Repair Cracked Concrete Steps

  • Repair Cracked Concrete Steps
  • Repair Cracked Concrete Steps , Before shot,

Give outdoor stairs a makeover and a safety upgrade for only $100. 

Concrete steps crack and break up over time as weather extremes cause expansion and contraction. Water can also seep in and freeze, deteriorating the edges. 

Once the breakup starts, it spreads and gradually gets worse, making the steps unattractive and unsafe.

The best way to fix concrete steps is to demolish them and pour new ones. Replacement is the only real option for steps that have sunk out of level or cracked all the way through. 

But if the steps have only surface damage, you can save lots of cash and effort by resurfacing and recapping. 

Resurface steps with minor holes, cracks and spalling and recap any with more extensive damage. Both types of repair must be painted over. 

To recap, cut away the damaged areas and rebuild them using concrete. 

Mix Bondall Bondcrete with water in a 4:1 ratio and apply to the surface of the old concrete. Top the steps with new concrete using Bondcrete and water in a 1:10 ratio to make the mix.

Allow a day for the repair and half a day to paint the steps for uniformity after the concrete has cured.

TIP Cutting concrete creates dust and flying chips so wear protective gear.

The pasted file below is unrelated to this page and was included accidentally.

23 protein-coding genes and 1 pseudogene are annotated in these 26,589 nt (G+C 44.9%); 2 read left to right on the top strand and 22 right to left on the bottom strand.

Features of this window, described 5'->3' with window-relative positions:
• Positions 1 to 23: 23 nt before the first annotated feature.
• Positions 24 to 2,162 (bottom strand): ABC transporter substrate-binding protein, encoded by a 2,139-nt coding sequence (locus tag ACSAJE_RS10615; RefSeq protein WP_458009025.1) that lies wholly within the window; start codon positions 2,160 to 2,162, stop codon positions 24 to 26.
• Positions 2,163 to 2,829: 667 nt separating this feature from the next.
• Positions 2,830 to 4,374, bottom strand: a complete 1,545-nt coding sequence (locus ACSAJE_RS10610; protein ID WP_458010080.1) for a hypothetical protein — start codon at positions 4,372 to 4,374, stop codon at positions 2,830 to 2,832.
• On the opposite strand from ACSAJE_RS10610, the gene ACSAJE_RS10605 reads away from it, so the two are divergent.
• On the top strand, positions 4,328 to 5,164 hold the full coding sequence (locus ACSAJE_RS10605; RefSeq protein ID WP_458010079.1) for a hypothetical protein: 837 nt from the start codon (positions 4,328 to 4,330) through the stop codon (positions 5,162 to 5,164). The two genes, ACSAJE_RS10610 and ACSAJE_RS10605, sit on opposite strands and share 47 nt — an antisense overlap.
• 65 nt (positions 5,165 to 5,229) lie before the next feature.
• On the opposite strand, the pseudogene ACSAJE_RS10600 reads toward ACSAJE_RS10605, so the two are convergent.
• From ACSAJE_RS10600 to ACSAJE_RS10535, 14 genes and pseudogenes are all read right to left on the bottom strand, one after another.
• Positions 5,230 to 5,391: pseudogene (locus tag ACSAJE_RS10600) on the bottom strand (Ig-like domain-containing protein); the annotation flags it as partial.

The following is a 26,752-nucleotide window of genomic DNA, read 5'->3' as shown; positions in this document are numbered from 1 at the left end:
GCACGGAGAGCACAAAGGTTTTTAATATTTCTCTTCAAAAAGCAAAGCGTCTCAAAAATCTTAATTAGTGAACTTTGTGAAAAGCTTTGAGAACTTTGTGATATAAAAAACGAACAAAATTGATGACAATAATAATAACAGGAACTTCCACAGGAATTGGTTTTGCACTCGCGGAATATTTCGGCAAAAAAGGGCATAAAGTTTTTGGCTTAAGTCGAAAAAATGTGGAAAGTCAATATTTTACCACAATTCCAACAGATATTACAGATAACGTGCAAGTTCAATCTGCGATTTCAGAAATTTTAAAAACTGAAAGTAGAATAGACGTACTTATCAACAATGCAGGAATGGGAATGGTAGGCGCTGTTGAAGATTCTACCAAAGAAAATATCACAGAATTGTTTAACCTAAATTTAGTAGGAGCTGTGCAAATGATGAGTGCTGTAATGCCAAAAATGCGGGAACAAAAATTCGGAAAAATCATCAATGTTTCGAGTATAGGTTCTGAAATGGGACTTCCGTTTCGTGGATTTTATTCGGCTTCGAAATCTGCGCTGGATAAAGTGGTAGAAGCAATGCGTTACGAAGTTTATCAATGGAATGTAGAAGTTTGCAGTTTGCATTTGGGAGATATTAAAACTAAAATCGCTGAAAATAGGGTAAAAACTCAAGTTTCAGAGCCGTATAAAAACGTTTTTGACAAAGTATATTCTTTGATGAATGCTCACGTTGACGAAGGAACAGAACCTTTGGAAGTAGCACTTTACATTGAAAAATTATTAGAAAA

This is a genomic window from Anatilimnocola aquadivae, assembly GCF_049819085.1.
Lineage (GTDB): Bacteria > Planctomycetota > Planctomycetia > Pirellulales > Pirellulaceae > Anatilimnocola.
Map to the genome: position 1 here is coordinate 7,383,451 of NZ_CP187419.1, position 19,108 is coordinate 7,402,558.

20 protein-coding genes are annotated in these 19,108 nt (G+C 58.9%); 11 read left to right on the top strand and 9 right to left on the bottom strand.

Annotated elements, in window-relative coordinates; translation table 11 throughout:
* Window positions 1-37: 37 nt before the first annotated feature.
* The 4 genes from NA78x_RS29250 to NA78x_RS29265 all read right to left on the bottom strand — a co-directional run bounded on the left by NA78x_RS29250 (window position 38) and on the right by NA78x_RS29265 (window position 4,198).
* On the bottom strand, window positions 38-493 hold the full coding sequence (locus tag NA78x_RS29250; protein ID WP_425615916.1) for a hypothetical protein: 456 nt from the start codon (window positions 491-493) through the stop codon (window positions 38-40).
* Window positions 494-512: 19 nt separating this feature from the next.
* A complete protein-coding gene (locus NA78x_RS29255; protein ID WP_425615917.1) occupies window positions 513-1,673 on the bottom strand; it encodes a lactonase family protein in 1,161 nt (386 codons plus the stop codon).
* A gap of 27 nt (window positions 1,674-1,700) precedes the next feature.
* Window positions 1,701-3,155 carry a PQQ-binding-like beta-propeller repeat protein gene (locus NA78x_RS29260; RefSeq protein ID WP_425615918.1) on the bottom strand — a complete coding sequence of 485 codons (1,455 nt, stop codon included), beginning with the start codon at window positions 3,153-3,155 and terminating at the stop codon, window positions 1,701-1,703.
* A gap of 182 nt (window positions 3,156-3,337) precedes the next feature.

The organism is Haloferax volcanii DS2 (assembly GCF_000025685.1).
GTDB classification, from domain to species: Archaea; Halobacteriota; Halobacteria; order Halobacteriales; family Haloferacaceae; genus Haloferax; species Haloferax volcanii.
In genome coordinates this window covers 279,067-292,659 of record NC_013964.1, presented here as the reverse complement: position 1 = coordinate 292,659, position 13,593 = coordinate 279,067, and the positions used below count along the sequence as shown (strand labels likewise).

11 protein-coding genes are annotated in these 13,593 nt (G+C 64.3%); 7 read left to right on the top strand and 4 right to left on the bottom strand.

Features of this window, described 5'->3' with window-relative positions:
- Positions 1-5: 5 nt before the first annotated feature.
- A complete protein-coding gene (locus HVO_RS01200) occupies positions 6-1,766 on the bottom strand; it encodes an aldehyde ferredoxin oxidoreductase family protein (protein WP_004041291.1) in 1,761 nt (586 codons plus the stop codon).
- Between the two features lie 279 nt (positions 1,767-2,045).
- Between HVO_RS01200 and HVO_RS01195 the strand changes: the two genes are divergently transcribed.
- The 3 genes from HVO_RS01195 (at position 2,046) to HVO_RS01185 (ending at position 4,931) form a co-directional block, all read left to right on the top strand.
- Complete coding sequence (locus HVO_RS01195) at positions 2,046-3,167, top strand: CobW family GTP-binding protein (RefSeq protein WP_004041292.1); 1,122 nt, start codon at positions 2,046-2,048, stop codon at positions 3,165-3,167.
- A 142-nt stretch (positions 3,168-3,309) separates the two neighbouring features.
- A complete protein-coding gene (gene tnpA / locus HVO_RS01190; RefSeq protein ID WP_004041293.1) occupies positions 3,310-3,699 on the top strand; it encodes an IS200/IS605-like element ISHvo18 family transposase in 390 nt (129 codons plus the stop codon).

Resurface steps 

Clean step surfaces of wax, grease or loose contaminating materials then mix repair mortar with water. Spread mortar over the step with a brush, using a trowel to smooth and sponge to finish. Allow to dry then paint. 

Recap steps 

Step 1. Cut up to recap

Use a circular saw with segmented diamond blade, setting the baseplate depth to at least 40mm. Make a series of cuts on the step, without forcing the saw, slicing the surface into blocks about 100 x 100mm.

Step 2. Chip off the blocks

Break the cut blocks off the step surface using a lump hammer and heavy-duty cold chisel. Begin at the front of the step and aim the chisel at the depth of the saw cuts, hitting with a heavy hand until each one pops off.

Step 3. Remove the back corner

Make a cut as deep as possible along the back corner where the tread meets the riser using an angle grinder with a segmented diamond blade. Chisel out the last section of waste then hose away dust and debris.

Step 4. Pour the concrete

Build formwork to the original step height and out in front by 40mm. Paint the surface with a bonding agent then mix new concrete and apply with a shovel. Work a screed board back and forth to level the surface.

Step 5. Finish the steps

As the mix hardens, give it a rough non-slip surface using a timber float and round the corners with an edger. Remove the formwork after 24 hours and let the steps cure for 12 weeks. Etch with an acid mix then paint.

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